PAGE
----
I was looking forward to experiencing the “Sound of Music” in a much better state of mind and body, last year I was very nauseous through most of the first 70 miles (mostly from my anxiety), are you sensing a theme from last year?  I worked hard this year to focus on what I wanted…that being, I wanted less fear, no more boogie man lurking in my mind…less fear of my anxiety, let the worries pass. Breathe in..Breathe out.


Onto Stage Road (mile 30.3) and another chance to see our trusty crew…this time adding two dear friends, Tanya (my sensational pacer) and Emily. Thanks ladies for all you did for us!!!


Hard at work….you want how many Spring Energy gels??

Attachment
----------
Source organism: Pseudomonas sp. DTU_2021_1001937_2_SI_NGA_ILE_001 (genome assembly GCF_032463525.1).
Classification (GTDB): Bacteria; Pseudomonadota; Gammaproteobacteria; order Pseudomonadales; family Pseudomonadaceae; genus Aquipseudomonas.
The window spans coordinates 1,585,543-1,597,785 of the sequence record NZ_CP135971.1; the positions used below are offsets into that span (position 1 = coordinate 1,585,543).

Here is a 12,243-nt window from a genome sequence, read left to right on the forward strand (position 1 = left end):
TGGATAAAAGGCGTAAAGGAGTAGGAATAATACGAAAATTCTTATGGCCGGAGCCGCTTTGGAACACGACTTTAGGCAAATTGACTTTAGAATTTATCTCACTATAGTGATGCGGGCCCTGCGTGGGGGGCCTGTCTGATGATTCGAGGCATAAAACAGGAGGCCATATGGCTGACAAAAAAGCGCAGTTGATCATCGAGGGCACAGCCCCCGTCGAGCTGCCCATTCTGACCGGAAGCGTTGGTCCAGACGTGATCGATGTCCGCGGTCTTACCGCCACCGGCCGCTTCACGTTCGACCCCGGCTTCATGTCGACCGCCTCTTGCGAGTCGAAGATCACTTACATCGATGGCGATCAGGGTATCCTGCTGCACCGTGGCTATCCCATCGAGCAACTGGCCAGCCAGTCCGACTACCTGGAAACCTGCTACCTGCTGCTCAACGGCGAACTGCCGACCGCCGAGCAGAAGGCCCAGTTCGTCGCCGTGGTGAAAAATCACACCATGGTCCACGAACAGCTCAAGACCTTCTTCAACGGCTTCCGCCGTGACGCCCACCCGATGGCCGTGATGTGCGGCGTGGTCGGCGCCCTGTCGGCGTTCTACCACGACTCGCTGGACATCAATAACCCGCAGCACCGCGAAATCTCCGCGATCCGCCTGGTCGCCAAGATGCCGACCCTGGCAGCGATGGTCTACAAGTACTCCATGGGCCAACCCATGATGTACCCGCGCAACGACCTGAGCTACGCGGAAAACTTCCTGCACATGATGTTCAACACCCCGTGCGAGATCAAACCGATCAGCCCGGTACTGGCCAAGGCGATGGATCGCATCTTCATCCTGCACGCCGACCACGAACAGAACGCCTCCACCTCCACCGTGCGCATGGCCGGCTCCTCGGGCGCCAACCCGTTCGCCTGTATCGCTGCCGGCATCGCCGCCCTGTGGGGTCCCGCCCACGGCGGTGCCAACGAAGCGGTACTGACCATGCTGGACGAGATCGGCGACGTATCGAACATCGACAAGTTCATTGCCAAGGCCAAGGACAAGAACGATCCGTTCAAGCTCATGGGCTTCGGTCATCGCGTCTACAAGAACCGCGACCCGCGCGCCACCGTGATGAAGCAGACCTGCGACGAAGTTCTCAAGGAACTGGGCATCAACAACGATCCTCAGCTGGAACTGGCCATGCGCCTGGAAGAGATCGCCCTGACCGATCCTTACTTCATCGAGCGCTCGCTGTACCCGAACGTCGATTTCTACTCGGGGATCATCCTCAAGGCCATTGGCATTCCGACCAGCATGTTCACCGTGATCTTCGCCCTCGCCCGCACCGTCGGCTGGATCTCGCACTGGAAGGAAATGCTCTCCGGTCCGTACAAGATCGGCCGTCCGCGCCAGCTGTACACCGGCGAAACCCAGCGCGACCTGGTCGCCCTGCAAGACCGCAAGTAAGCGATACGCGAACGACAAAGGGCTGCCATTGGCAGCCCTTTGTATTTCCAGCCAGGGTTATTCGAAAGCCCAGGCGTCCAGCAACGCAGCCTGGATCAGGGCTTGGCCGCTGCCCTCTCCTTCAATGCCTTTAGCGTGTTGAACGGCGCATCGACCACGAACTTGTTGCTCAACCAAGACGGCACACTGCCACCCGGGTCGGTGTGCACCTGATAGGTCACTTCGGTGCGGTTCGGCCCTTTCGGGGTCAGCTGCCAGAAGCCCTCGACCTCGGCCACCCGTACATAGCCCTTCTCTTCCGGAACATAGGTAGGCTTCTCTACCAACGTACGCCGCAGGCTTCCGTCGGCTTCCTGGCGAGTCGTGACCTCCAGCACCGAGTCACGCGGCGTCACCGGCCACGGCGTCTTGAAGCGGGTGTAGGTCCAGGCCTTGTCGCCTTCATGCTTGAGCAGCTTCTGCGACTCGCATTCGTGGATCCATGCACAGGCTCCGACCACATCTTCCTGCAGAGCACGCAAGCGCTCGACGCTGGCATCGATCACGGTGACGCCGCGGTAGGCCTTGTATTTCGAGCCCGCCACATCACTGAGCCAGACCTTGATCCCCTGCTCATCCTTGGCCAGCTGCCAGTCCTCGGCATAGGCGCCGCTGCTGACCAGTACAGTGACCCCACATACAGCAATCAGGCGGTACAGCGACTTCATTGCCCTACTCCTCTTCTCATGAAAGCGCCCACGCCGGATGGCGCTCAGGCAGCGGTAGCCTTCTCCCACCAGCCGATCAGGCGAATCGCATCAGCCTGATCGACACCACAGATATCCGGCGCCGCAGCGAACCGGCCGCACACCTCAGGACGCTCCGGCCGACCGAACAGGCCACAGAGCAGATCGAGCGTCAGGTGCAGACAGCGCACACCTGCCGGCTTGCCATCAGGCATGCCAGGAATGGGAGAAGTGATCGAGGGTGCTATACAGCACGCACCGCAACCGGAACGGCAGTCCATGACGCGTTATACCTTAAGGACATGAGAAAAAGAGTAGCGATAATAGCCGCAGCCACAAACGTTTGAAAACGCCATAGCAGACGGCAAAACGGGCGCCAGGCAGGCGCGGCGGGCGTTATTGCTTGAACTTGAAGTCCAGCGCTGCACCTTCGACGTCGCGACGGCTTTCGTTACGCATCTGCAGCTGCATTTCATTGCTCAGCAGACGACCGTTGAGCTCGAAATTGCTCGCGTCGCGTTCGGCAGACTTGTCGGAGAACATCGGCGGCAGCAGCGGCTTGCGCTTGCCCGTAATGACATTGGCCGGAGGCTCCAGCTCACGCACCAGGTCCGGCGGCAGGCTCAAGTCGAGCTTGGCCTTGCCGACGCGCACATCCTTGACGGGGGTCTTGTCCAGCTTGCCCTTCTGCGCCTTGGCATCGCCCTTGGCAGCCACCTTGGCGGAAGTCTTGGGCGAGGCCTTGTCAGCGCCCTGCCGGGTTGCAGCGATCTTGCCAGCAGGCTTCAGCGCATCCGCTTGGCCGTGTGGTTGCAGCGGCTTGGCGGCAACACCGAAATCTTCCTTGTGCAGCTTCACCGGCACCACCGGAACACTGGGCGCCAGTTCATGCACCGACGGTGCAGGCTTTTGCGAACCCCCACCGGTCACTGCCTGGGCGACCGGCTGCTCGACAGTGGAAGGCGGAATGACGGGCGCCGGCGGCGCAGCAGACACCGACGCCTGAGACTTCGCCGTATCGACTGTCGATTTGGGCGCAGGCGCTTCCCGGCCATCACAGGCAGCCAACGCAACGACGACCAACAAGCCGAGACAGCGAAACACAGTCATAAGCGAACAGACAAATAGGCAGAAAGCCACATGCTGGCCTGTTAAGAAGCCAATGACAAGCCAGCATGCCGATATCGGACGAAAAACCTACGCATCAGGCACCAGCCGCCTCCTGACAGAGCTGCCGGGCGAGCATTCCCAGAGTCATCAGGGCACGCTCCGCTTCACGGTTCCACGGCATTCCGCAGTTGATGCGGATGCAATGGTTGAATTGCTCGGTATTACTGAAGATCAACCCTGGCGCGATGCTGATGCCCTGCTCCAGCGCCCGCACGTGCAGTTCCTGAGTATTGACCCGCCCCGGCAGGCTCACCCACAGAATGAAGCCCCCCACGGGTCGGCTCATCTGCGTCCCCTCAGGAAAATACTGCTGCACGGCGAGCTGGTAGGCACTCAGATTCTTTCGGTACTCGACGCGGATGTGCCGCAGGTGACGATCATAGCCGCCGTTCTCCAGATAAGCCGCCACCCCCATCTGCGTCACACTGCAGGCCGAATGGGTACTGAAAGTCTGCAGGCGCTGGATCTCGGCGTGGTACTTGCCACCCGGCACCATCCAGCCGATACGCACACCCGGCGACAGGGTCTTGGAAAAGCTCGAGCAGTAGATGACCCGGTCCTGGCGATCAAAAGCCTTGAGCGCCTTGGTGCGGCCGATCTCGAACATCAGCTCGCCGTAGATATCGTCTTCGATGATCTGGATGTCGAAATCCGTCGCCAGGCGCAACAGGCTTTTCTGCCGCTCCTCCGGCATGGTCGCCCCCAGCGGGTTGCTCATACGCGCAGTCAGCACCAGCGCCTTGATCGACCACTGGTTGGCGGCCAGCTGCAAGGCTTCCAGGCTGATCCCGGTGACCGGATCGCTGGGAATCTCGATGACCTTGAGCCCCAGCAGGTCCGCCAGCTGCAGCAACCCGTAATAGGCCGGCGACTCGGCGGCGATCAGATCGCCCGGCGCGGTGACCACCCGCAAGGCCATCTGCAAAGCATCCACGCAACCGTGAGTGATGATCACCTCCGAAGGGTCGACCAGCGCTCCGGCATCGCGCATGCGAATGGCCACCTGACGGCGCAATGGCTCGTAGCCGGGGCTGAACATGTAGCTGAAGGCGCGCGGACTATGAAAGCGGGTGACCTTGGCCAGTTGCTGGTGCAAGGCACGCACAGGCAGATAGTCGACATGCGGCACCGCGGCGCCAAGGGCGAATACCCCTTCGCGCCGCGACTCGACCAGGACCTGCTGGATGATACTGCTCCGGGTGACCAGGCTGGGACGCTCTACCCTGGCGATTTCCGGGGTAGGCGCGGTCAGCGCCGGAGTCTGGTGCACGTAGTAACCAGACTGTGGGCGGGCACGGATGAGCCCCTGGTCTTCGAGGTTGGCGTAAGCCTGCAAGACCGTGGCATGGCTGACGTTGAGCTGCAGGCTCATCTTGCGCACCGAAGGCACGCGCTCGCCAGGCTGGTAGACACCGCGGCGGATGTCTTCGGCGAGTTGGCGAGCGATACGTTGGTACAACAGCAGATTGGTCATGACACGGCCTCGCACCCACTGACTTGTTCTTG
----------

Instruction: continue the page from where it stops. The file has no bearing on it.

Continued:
It was getting warmer, so we stayed only briefly to swap out our trash for more Tailwind Nutrition and Spring Energy gels.  We were consuming 125 calories per hour of Tailwind and 100 calories from Spring every 45 minutes and food at aid stations where we could.  I’m still not the best eater, so this combo was working really well for me.  I still get a twinge of jealousy seeing someone wolf down a burger at aid stations, so wish I had that talent.  Leaving Stage, you climb up and over Suicide Six (ski area) and cross the AT trail at the top…..we felt strong leaving here and continued pushing on…We had 3 aid stations between Stage and Camp Ten Bear (mile 47 and the next time we’d see our family) Crossing the Lincoln Covered Bridge we felt fantastic…..we ran into the aid station and got a yummy cold popsicle…..nothing ever tasted so good.  We also met Danielle from FL who was back for her redemption run at VT.  We chatted and passed the time on the relentless climb to Lillian’s…I kept promising her that the climb was almost over, but I don’t think she quite believed me 😉 We said goodbye and said “I’m sure we’ll see ya again” and kept power walking the hill.  Down, down, down, we passed our friend, Tina’s (where we got our precious goats) house and almost to Lillian’s.  Another popsicle and more ice to jam into the ice sleeves, and we marched on up Route 106 (one of the few paved sections of the 100 which is a hot section) towards Camp Ten Bear.  We had yet to do a sock & shoe change, so our plan was to do that there.